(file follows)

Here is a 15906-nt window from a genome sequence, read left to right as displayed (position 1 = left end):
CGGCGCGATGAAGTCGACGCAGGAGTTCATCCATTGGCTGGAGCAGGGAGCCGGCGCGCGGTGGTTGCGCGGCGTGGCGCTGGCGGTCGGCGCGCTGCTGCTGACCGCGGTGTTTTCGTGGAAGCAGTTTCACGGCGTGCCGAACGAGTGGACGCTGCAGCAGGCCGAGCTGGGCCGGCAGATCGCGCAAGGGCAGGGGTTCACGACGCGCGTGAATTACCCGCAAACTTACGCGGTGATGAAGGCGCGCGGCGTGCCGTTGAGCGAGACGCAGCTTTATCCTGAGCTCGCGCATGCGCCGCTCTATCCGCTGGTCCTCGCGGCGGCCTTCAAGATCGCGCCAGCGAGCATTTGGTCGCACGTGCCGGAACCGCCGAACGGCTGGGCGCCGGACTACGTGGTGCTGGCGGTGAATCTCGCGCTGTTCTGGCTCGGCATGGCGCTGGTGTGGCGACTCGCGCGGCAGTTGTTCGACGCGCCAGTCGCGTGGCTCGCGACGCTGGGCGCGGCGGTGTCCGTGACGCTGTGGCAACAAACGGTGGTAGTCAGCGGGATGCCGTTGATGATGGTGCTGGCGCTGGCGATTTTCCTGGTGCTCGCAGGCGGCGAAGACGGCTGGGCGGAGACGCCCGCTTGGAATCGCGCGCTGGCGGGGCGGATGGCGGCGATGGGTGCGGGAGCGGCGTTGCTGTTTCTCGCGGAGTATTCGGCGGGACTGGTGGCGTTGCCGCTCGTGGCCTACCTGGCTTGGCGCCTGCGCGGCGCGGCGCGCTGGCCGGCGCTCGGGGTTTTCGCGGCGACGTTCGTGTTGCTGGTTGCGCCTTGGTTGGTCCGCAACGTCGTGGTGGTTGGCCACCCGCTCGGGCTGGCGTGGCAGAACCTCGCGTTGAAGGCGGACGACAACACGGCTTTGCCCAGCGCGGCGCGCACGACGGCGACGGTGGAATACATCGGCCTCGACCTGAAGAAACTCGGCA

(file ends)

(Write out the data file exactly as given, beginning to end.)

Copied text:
Here is a 15906-nt window from a genome sequence, read left to right as displayed (position 1 = left end):
CGGCGCGATGAAGTCGACGCAGGAGTTCATCCATTGGCTGGAGCAGGGAGCCGGCGCGCGGTGGTTGCGCGGCGTGGCGCTGGCGGTCGGCGCGCTGCTGCTGACCGCGGTGTTTTCGTGGAAGCAGTTTCACGGCGTGCCGAACGAGTGGACGCTGCAGCAGGCCGAGCTGGGCCGGCAGATCGCGCAAGGGCAGGGGTTCACGACGCGCGTGAATTACCCGCAAACTTACGCGGTGATGAAGGCGCGCGGCGTGCCGTTGAGCGAGACGCAGCTTTATCCTGAGCTCGCGCATGCGCCGCTCTATCCGCTGGTCCTCGCGGCGGCCTTCAAGATCGCGCCAGCGAGCATTTGGTCGCACGTGCCGGAACCGCCGAACGGCTGGGCGCCGGACTACGTGGTGCTGGCGGTGAATCTCGCGCTGTTCTGGCTCGGCATGGCGCTGGTGTGGCGACTCGCGCGGCAGTTGTTCGACGCGCCAGTCGCGTGGCTCGCGACGCTGGGCGCGGCGGTGTCCGTGACGCTGTGGCAACAAACGGTGGTAGTCAGCGGGATGCCGTTGATGATGGTGCTGGCGCTGGCGATTTTCCTGGTGCTCGCAGGCGGCGAAGACGGCTGGGCGGAGACGCCCGCTTGGAATCGCGCGCTGGCGGGGCGGATGGCGGCGATGGGTGCGGGAGCGGCGTTGCTGTTTCTCGCGGAGTATTCGGCGGGACTGGTGGCGTTGCCGCTCGTGGCCTACCTGGCTTGGCGCCTGCGCGGCGCGGCGCGCTGGCCGGCGCTCGGGGTTTTCGCGGCGACGTTCGTGTTGCTGGTTGCGCCTTGGTTGGTCCGCAACGTCGTGGTGGTTGGCCACCCGCTCGGGCTGGCGTGGCAGAACCTCGCGTTGAAGGCGGACGACAACACGGCTTTGCCCAGCGCGGCGCGCACGACGGCGACGGTGGAATACATCGGCCTCGACCTGAAGAAACTCGGCA